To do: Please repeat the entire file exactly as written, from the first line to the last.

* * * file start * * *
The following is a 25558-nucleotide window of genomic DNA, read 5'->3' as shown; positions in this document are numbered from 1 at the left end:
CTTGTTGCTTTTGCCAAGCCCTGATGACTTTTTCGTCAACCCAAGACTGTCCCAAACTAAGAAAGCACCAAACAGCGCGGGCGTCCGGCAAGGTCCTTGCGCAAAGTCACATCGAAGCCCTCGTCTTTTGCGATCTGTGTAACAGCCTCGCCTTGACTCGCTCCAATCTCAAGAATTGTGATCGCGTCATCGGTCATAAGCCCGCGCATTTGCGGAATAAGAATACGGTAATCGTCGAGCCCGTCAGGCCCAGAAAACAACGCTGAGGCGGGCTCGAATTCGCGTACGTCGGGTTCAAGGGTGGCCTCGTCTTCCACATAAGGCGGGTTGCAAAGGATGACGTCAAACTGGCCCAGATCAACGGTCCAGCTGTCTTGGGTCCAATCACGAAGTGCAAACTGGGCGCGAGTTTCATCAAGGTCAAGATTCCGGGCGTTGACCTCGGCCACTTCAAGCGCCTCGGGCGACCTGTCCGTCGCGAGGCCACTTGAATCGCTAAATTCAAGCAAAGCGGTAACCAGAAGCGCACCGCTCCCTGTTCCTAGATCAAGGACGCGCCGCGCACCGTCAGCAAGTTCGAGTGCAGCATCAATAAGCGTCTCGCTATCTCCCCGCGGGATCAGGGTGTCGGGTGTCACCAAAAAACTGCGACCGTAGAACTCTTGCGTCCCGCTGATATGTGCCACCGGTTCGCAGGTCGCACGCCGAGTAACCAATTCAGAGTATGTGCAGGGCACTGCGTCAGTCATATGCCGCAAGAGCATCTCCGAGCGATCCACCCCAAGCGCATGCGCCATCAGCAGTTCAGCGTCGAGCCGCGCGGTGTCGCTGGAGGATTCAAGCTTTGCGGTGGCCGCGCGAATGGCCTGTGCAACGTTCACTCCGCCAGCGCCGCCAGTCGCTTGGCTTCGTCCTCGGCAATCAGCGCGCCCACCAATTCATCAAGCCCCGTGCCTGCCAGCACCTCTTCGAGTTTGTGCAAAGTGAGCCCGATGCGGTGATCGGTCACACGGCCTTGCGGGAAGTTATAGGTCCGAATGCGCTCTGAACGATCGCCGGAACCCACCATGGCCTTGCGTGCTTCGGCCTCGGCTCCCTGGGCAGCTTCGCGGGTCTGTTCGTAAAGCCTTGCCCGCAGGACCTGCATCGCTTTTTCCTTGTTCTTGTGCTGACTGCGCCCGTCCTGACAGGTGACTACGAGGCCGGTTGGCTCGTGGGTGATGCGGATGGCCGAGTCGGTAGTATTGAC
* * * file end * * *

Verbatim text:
The following is a 25558-nucleotide window of genomic DNA, read 5'->3' as shown; positions in this document are numbered from 1 at the left end:
CTTGTTGCTTTTGCCAAGCCCTGATGACTTTTTCGTCAACCCAAGACTGTCCCAAACTAAGAAAGCACCAAACAGCGCGGGCGTCCGGCAAGGTCCTTGCGCAAAGTCACATCGAAGCCCTCGTCTTTTGCGATCTGTGTAACAGCCTCGCCTTGACTCGCTCCAATCTCAAGAATTGTGATCGCGTCATCGGTCATAAGCCCGCGCATTTGCGGAATAAGAATACGGTAATCGTCGAGCCCGTCAGGCCCAGAAAACAACGCTGAGGCGGGCTCGAATTCGCGTACGTCGGGTTCAAGGGTGGCCTCGTCTTCCACATAAGGCGGGTTGCAAAGGATGACGTCAAACTGGCCCAGATCAACGGTCCAGCTGTCTTGGGTCCAATCACGAAGTGCAAACTGGGCGCGAGTTTCATCAAGGTCAAGATTCCGGGCGTTGACCTCGGCCACTTCAAGCGCCTCGGGCGACCTGTCCGTCGCGAGGCCACTTGAATCGCTAAATTCAAGCAAAGCGGTAACCAGAAGCGCACCGCTCCCTGTTCCTAGATCAAGGACGCGCCGCGCACCGTCAGCAAGTTCGAGTGCAGCATCAATAAGCGTCTCGCTATCTCCCCGCGGGATCAGGGTGTCGGGTGTCACCAAAAAACTGCGACCGTAGAACTCTTGCGTCCCGCTGATATGTGCCACCGGTTCGCAGGTCGCACGCCGAGTAACCAATTCAGAGTATGTGCAGGGCACTGCGTCAGTCATATGCCGCAAGAGCATCTCCGAGCGATCCACCCCAAGCGCATGCGCCATCAGCAGTTCAGCGTCGAGCCGCGCGGTGTCGCTGGAGGATTCAAGCTTTGCGGTGGCCGCGCGAATGGCCTGTGCAACGTTCACTCCGCCAGCGCCGCCAGTCGCTTGGCTTCGTCCTCGGCAATCAGCGCGCCCACCAATTCATCAAGCCCCGTGCCTGCCAGCACCTCTTCGAGTTTGTGCAAAGTGAGCCCGATGCGGTGATCGGTCACACGGCCTTGCGGGAAGTTATAGGTCCGAATGCGCTCTGAACGATCGCCGGAACCCACCATGGCCTTGCGTGCTTCGGCCTCGGCTCCCTGGGCAGCTTCGCGGGTCTGTTCGTAAAGCCTTGCCCGCAGGACCTGCATCGCTTTTTCCTTGTTCTTGTGCTGACTGCGCCCGTCCTGACAGGTGACTACGAGGCCGGTTGGCTCGTGGGTGATGCGGATGGCCGAGTCGGTAGTATTGAC